Her account is a mix of images and handy tips with suggestions like, “Keep your drawers 75% full so your stuff can breathe”.

That drew me in instantly as did her purging tip, “If you didn’t wear it this season, you probably won’t wear it next year.”

Next up is @amandagibbypeters, a feng shui-touter who loves colour and warmth, offering inspiration for those who think feng shui requires extreme minimalism.

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the worlds of Chinese medicine and Feng Shui overlap, so i’m sharing a few staples that this body of wisdom suggests both build up our immune response and support our respiratory systems. whenever it comes to health, i err on the side of running any advice through your own filter first and trusting your own gut. that said, if you are in good health, this condensed list is absolutely worth your weekend! 💗 fix leaks. water = energy. leaks = energy leaking away. 💗 LOVE up on your LOVE / RELATIONSHIP area – this is the far back right-hand corner of your home (standing at your front door, looking into your house). if you practice compass shui, this is your Southwest corner. some simple gestures of love: clear any clutter, dust the plants (they clear the air for you, so make sure they're breathing easily!), and/or create pockets of open space. 💗 if you have a narrow hallway through your house, this suggests constriction. open it up – use a mirror, landscape art, or anything that “widens” it! 💗 turn the lights on every day. light = life force! 💗 wind chimes and plants keep energy moving – which is what we want to encourage when it comes to breathing effortlessly, right? 💗 diffuse eucalyptus, lavender, or frankincense. by the way, if you have frank in your house, this is a gentler way to smudge – and it really embodies power, protection and prayer. 💗 rose quartz is calming, reassuring, and mothering. if you have some, move it nearby you during the day or give it space on your bedside table. xo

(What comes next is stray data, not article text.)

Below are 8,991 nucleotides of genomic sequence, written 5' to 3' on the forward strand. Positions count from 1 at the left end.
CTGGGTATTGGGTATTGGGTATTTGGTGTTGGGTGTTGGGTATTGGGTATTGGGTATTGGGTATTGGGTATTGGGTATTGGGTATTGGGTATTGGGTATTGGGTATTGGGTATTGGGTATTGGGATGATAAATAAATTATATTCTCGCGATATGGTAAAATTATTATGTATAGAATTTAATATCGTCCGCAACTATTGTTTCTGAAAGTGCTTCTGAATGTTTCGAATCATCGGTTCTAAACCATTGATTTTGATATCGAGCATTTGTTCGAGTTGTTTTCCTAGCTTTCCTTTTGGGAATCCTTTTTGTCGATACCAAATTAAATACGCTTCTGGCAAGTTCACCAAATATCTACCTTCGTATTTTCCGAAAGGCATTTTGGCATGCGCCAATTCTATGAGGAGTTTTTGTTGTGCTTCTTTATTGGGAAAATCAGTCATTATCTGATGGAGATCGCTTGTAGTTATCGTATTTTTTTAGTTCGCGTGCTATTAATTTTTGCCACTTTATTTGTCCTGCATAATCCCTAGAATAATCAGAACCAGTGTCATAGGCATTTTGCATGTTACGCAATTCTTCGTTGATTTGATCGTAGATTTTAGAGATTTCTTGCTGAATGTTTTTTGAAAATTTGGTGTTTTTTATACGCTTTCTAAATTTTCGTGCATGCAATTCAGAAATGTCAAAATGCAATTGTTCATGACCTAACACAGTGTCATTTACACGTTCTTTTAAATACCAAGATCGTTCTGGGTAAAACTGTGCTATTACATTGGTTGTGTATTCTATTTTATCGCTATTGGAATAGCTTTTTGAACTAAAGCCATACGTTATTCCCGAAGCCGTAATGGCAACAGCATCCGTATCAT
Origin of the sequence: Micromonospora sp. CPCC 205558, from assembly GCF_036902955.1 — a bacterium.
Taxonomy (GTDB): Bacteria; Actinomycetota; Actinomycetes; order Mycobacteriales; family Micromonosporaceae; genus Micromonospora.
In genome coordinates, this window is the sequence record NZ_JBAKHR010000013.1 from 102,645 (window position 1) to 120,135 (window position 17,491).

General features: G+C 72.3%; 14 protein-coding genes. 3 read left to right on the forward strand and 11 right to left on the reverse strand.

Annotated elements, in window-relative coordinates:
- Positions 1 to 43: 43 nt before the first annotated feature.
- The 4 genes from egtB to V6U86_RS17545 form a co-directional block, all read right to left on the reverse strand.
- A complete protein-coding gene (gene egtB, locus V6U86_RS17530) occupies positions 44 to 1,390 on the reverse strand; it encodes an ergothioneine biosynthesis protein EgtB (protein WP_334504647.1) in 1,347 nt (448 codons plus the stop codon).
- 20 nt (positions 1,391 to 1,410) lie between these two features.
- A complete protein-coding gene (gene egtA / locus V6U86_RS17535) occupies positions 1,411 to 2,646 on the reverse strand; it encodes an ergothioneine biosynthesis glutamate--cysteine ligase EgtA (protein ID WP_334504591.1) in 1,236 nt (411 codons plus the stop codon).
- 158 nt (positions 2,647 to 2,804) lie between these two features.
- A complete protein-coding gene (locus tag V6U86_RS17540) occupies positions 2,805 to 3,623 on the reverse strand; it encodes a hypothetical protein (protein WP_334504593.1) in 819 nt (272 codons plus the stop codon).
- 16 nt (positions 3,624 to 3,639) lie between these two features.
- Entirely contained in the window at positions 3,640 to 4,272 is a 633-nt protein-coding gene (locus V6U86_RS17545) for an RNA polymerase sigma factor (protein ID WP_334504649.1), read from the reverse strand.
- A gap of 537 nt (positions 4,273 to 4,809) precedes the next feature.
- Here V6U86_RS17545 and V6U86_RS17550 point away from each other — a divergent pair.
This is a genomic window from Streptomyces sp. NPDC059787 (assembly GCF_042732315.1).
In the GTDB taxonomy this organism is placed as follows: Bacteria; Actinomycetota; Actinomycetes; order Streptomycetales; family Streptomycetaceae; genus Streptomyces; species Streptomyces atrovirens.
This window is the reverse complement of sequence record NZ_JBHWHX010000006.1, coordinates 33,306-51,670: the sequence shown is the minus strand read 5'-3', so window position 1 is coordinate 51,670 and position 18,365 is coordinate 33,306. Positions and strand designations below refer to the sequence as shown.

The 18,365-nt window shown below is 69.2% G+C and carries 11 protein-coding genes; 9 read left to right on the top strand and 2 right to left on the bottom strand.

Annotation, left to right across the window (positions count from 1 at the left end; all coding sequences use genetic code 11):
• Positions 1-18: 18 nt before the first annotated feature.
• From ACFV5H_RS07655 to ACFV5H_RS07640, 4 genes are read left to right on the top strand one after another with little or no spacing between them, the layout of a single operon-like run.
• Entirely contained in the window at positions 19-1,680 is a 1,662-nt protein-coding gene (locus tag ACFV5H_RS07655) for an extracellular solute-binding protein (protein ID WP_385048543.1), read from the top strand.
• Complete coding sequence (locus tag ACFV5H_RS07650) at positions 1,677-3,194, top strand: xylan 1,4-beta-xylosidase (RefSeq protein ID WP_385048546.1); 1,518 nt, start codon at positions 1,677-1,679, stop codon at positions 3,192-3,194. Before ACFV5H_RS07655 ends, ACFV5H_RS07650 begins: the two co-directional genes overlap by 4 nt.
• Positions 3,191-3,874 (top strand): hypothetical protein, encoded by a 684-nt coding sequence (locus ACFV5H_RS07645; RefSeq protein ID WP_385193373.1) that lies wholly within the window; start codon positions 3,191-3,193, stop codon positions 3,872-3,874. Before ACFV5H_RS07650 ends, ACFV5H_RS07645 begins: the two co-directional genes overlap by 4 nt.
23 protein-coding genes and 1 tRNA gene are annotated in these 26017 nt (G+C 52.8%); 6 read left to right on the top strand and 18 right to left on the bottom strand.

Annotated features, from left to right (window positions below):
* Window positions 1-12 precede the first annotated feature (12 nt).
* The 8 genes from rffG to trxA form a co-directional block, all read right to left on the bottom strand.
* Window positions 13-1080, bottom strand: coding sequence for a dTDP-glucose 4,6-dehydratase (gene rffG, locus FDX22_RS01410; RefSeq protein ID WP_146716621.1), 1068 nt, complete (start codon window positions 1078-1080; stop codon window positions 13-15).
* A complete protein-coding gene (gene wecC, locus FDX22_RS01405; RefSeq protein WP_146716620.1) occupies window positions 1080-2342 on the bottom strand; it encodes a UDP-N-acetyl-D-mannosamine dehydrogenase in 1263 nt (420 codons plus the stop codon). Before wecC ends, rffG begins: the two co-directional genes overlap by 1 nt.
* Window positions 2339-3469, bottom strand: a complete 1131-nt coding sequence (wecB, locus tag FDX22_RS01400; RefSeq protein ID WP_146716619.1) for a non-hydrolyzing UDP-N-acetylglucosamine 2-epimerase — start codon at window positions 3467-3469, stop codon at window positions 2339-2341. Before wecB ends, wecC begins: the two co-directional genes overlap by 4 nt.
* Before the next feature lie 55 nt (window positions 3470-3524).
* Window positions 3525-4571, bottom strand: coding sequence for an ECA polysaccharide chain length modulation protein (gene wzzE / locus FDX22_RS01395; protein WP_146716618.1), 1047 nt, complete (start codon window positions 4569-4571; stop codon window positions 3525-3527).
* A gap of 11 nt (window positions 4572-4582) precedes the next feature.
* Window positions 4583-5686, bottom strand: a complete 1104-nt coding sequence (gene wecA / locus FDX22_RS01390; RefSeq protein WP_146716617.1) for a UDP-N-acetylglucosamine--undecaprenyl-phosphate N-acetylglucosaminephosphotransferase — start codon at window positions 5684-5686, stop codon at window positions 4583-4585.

A post shared by amanda | Feng Shui expert (@amandagibbypeters) on

I can’t say I noticed any “cures” for problematic spaces, such as wooden flutes or tassels hanging from the ceiling which normally make a westerner turn off the idea of feng shui.


Some of us will never embrace colour. I get enthusiastic about the idea until faced with the reality when I shrink back into my safe, neutral space.

Plenty of you, though, love a splash as do 166,000 followers of Sophie Loghman’s @sophlog.

Describing herself as, “colour lover, professional party goer and happy house dreams finder,” she certainly has a knack for finding homes with the most vivid and eclectic colour combinations inside and out.

But if you live somewhere on the colour spectrum between full-on and neutral, join the almost 100,000 followers of @kailochic where Kara Whitten gets colour happy with smaller DIY projects, even as small as painting plant pots.

Better still is her addition of colour to a white table by styling with bright, fruity cocktails. Now there’s a thought for long spring evenings.